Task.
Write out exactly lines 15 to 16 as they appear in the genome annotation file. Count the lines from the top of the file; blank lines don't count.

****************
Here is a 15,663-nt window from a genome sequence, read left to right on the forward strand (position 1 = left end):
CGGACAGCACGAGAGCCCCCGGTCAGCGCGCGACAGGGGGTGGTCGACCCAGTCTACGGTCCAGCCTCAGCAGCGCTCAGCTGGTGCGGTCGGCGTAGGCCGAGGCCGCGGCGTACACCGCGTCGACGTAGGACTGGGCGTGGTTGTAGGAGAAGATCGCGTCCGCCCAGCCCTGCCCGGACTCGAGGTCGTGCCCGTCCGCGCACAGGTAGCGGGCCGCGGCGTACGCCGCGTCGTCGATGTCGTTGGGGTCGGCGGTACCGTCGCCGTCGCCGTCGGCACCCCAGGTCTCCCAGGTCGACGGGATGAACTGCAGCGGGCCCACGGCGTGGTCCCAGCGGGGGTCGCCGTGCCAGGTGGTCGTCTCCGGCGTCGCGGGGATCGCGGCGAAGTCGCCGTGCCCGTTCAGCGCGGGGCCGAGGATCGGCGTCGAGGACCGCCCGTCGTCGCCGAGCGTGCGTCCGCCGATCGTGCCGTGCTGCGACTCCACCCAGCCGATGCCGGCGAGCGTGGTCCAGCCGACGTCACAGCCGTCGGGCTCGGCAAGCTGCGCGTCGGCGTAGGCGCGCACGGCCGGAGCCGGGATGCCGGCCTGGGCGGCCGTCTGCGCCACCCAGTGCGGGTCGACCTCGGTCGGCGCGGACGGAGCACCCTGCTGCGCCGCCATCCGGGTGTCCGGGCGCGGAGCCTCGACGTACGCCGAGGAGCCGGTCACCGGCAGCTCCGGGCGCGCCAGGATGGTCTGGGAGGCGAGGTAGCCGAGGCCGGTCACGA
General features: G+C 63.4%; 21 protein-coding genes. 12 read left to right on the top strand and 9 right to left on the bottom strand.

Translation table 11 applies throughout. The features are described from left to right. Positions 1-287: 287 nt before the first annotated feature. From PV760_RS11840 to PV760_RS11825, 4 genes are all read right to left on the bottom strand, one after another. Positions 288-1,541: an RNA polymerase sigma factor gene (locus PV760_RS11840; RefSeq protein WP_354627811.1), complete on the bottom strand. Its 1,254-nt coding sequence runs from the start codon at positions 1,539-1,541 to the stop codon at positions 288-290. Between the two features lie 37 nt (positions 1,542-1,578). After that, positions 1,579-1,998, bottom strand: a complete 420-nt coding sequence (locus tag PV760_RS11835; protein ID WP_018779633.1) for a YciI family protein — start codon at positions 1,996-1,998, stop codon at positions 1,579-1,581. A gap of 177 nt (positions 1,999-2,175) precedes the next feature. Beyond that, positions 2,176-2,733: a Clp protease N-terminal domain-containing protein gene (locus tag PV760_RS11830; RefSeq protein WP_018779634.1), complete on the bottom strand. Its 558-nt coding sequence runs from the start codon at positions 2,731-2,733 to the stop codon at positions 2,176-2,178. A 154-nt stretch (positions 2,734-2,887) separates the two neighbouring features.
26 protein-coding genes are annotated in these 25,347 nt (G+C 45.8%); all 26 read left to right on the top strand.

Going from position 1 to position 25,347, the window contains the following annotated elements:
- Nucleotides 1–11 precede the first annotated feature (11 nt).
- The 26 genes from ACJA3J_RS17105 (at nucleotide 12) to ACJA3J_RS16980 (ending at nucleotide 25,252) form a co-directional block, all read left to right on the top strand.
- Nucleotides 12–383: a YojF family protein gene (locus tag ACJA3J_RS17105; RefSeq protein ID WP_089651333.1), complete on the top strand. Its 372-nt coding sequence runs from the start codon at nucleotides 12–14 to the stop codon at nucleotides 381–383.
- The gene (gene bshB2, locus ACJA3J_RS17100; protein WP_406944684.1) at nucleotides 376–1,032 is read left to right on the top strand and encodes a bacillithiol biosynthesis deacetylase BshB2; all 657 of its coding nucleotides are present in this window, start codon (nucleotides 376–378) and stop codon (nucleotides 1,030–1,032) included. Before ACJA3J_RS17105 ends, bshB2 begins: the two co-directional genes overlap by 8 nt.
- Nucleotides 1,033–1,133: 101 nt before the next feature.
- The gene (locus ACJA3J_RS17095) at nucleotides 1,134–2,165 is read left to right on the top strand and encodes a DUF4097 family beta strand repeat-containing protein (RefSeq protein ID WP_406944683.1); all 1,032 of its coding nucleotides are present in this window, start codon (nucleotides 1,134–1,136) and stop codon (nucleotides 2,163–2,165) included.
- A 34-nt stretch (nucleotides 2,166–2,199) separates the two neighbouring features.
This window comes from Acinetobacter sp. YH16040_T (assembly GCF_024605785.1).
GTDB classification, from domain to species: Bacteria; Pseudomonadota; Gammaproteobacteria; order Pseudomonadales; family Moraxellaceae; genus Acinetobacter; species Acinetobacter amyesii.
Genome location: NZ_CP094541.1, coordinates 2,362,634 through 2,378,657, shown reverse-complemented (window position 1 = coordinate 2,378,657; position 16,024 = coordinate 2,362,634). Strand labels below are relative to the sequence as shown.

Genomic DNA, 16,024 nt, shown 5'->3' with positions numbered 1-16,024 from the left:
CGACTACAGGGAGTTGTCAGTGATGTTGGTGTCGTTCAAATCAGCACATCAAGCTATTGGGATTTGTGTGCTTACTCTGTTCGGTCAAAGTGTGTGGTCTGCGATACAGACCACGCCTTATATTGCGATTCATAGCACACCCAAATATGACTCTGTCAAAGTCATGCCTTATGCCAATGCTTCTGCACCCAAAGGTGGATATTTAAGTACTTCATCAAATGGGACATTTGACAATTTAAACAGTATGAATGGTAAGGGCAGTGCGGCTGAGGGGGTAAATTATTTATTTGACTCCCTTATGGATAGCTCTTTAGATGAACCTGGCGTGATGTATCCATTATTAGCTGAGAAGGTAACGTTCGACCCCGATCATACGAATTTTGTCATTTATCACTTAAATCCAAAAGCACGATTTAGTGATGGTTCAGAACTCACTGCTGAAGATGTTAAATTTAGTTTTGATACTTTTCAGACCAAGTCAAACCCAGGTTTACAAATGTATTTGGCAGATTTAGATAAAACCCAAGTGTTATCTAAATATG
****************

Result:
GTDB classification, from domain to species: Bacteria; Pseudomonadota; Gammaproteobacteria; order Pseudomonadales; family Moraxellaceae; genus Acinetobacter; species Acinetobacter amyesii.
Genome location: NZ_CP094541.1, coordinates 2,362,634 through 2,378,657, shown reverse-complemented (window position 1 = coordinate 2,378,657; position 16,024 = coordinate 2,362,634). Strand labels below are relative to the sequence as shown.